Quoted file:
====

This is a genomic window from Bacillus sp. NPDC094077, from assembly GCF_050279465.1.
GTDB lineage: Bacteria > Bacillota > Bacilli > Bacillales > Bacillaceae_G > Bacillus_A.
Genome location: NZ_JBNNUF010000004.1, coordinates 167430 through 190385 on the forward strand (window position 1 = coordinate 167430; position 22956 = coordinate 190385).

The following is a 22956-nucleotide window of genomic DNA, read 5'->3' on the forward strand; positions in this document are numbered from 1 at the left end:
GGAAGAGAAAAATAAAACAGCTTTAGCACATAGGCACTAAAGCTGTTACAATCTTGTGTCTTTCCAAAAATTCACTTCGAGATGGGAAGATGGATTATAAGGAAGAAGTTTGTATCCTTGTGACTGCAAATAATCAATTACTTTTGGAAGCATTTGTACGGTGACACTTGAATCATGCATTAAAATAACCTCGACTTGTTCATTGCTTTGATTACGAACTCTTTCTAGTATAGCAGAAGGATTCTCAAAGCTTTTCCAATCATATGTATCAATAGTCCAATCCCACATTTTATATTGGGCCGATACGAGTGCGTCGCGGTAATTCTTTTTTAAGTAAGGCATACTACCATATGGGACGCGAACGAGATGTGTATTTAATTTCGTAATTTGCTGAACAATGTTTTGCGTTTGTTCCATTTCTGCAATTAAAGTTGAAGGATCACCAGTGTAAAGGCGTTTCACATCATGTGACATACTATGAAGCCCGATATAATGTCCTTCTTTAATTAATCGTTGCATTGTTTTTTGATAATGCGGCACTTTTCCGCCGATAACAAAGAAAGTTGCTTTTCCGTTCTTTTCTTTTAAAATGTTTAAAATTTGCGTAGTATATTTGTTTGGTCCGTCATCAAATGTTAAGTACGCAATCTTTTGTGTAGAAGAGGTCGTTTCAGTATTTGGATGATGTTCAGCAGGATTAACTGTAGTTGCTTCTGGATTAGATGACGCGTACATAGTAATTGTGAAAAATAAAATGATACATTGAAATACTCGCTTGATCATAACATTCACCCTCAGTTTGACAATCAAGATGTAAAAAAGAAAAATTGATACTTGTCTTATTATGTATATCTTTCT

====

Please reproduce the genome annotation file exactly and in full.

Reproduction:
This is a genomic window from Bacillus sp. NPDC094077, from assembly GCF_050279465.1.
GTDB lineage: Bacteria > Bacillota > Bacilli > Bacillales > Bacillaceae_G > Bacillus_A.
Genome location: NZ_JBNNUF010000004.1, coordinates 167430 through 190385 on the forward strand (window position 1 = coordinate 167430; position 22956 = coordinate 190385).

The following is a 22956-nucleotide window of genomic DNA, read 5'->3' on the forward strand; positions in this document are numbered from 1 at the left end:
GGAAGAGAAAAATAAAACAGCTTTAGCACATAGGCACTAAAGCTGTTACAATCTTGTGTCTTTCCAAAAATTCACTTCGAGATGGGAAGATGGATTATAAGGAAGAAGTTTGTATCCTTGTGACTGCAAATAATCAATTACTTTTGGAAGCATTTGTACGGTGACACTTGAATCATGCATTAAAATAACCTCGACTTGTTCATTGCTTTGATTACGAACTCTTTCTAGTATAGCAGAAGGATTCTCAAAGCTTTTCCAATCATATGTATCAATAGTCCAATCCCACATTTTATATTGGGCCGATACGAGTGCGTCGCGGTAATTCTTTTTTAAGTAAGGCATACTACCATATGGGACGCGAACGAGATGTGTATTTAATTTCGTAATTTGCTGAACAATGTTTTGCGTTTGTTCCATTTCTGCAATTAAAGTTGAAGGATCACCAGTGTAAAGGCGTTTCACATCATGTGACATACTATGAAGCCCGATATAATGTCCTTCTTTAATTAATCGTTGCATTGTTTTTTGATAATGCGGCACTTTTCCGCCGATAACAAAGAAAGTTGCTTTTCCGTTCTTTTCTTTTAAAATGTTTAAAATTTGCGTAGTATATTTGTTTGGTCCGTCATCAAATGTTAAGTACGCAATCTTTTGTGTAGAAGAGGTCGTTTCAGTATTTGGATGATGTTCAGCAGGATTAACTGTAGTTGCTTCTGGATTAGATGACGCGTACATAGTAATTGTGAAAAATAAAATGATACATTGAAATACTCGCTTGATCATAACATTCACCCTCAGTTTGACAATCAAGATGTAAAAAAGAAAAATTGATACTTGTCTTATTATGTATATCTTTCT